6. Two Teams Are Better Than One – What’s that? You’re hometown team just got relegated? Ouch, sorry to hear that. Well I’ve got good news, there’s a traditional Chinese treatment that will fix you right up. It involves drinking a large quantity of Chinese alcohol (beer or baijiu will do fine) and heading over to the football stadium to watch your local Chinese Super League side kick the snot out of the opposition. Before you know it you’ll be right as rain.
7. Only Show in Town – Unlike the USA, China does not have a wide variety of professional sports leagues to entertain the masses. Aside from the Chinese Basketball Association (CBA) there really isn’t too much in terms of live sporting events. As much as people like to bash the quality of the Chinese Super League, the CBA isn’t any better, and in actuality probably much worse.
8. Quality of Play Really Isn’t That Horrible – Speaking of bad quality, is the Chinese Super League really all that bad? If you compare it to the Premier League or La Liga of course the Chinese Super League is going to look like garbage. Compared to some leagues of a lesser standing like Major League Soccer in America the Chinese Super League can hold its own. You might even be surprised by some of the individual skill showcased by some of the league’s top players.
9. Become a Mini Celebrity – What to turn some heads? Show up at a Chinese Super League match sporting the teams jersey and scarf and you’re bound to get stares from the Chinese fans. Most people can’t understand why Chinese people would go to a Chinese Super League match let alone a foreigner.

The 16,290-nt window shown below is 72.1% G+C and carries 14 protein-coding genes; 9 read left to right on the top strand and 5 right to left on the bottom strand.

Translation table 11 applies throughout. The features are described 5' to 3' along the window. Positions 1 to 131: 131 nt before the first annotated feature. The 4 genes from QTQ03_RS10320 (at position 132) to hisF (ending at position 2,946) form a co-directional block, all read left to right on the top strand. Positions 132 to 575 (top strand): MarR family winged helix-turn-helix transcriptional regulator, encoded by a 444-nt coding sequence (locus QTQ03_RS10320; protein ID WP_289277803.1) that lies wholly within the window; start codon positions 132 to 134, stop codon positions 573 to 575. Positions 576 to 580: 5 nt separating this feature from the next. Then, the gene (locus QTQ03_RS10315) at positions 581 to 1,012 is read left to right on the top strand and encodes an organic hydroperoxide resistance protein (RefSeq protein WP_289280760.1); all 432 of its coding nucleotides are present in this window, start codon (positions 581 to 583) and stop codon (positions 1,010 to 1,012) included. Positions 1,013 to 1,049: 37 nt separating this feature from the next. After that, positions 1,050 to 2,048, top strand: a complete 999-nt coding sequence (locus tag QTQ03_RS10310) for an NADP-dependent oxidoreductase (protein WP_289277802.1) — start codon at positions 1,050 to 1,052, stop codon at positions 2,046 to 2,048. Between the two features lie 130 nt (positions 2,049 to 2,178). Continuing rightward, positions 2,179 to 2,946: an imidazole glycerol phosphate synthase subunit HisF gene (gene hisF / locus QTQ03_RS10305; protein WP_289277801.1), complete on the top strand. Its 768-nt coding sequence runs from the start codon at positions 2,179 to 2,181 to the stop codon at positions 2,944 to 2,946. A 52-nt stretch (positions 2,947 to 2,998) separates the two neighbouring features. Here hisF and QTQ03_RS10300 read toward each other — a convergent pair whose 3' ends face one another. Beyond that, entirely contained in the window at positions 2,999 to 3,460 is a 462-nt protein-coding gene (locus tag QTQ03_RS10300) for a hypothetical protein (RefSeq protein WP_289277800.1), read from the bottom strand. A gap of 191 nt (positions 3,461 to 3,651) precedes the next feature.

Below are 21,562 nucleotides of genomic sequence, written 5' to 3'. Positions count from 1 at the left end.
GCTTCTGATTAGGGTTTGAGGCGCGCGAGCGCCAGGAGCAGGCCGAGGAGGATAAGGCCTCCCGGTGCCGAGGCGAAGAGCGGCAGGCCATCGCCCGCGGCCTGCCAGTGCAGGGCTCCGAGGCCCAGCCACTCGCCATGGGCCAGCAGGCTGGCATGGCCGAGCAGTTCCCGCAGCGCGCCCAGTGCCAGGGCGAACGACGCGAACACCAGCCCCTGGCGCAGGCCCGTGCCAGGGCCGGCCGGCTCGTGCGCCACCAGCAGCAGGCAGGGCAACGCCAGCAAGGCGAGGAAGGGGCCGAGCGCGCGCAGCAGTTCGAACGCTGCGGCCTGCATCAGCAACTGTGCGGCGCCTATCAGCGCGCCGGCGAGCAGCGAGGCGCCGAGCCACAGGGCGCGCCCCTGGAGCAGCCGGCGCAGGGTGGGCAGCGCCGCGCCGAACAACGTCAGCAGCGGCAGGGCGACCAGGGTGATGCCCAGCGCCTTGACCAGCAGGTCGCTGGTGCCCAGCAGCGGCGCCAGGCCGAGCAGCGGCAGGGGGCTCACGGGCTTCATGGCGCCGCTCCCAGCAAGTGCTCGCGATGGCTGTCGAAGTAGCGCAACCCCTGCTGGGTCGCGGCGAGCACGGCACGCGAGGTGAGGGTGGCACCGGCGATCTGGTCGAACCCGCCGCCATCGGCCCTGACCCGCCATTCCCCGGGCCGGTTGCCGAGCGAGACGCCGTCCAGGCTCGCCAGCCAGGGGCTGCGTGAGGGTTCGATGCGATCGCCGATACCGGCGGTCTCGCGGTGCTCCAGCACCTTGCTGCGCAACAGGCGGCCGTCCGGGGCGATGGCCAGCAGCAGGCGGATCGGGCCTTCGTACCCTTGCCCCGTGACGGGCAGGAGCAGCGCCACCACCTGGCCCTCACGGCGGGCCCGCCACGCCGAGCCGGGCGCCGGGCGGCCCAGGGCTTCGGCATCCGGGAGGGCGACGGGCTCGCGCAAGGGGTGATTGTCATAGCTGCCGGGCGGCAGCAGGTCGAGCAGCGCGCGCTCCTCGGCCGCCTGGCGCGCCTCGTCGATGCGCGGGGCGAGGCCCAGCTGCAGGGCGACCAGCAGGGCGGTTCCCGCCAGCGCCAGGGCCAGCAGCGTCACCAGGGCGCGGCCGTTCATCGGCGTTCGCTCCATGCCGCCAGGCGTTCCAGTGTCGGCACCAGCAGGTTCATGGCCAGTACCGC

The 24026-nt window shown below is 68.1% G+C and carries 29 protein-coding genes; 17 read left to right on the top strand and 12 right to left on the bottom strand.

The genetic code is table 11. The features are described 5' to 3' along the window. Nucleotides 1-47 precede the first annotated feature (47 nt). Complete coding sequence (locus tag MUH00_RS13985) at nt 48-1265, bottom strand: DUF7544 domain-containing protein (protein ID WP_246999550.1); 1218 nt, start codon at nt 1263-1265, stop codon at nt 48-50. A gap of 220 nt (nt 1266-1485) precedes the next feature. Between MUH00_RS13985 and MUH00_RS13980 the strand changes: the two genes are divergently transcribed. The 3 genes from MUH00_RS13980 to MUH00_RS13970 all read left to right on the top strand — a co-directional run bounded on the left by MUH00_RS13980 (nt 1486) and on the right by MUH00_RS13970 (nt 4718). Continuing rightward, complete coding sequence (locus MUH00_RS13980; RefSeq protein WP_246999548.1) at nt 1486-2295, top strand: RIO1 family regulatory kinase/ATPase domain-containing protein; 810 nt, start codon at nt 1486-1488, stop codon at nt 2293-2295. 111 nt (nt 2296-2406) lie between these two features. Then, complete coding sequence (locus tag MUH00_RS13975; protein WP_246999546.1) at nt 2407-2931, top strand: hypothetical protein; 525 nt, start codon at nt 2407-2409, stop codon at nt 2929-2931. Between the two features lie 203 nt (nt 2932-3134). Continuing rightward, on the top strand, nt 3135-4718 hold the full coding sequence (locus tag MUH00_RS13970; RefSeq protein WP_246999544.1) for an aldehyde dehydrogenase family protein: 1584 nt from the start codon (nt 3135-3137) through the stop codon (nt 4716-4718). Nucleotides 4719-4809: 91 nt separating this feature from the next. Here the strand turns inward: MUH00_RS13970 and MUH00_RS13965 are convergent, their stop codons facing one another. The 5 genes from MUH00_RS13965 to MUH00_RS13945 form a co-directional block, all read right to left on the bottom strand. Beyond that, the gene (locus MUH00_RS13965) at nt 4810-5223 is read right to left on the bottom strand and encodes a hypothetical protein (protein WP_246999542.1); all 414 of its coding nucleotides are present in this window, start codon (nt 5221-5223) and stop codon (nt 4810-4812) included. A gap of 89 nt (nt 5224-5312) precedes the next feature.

10. Get in While the Gettin’s Good -You think 50rmb season tickets are going to last forever? In 10-years when new investors come into the league that make the current Guangzhou Evergrande front office look like cheap skates and bring in international superstars, expect the cost of tickets to rise dramatically. When this happens going to the Chinese Super League matches will be the trendy thing to do, like hitting up Lakers games in Los Angeles or Cubs games in Chicago. You’ll always be able to say you followed the Chinese Super League before it got big.
If these reason aren’t enough to get you to attend a Chinese Super League match then I don’t know what is. While the Chinese Super League might not be for everybody, if you’re a true fan of the sport you’ve got to at least give the league a chance.
WEF is greatly honoured to have aboard B. Cheng aka A Modern Lei Feng – a name which may be familiar to many in the Chinese bloggersphere.
Cheng has been the other lonely soul blogging in English about Chinese football over the last few years. With both Cheng and WEF’s editor linking back and forth to each others’ sites on a regular basis, it was probably inevitable that they would eventually join forces to try to illuminate and decipher the curious world of Chinese football, with their combined musings.
Cheng’s credentials are second to none – his blog focuses not only on the fortunes of his beloved Beijing Guoan FC, but a multitude of other aspects of Beijing life. He’s deservedly built a reputation in the Chinese bloggersphere as an insightful observer of not only Chinese football, but also the wider picture of life in modern China and its many layers. Cheng very generously decided to climb aboard and give WEF his views on the issue of the Chinese footballing day.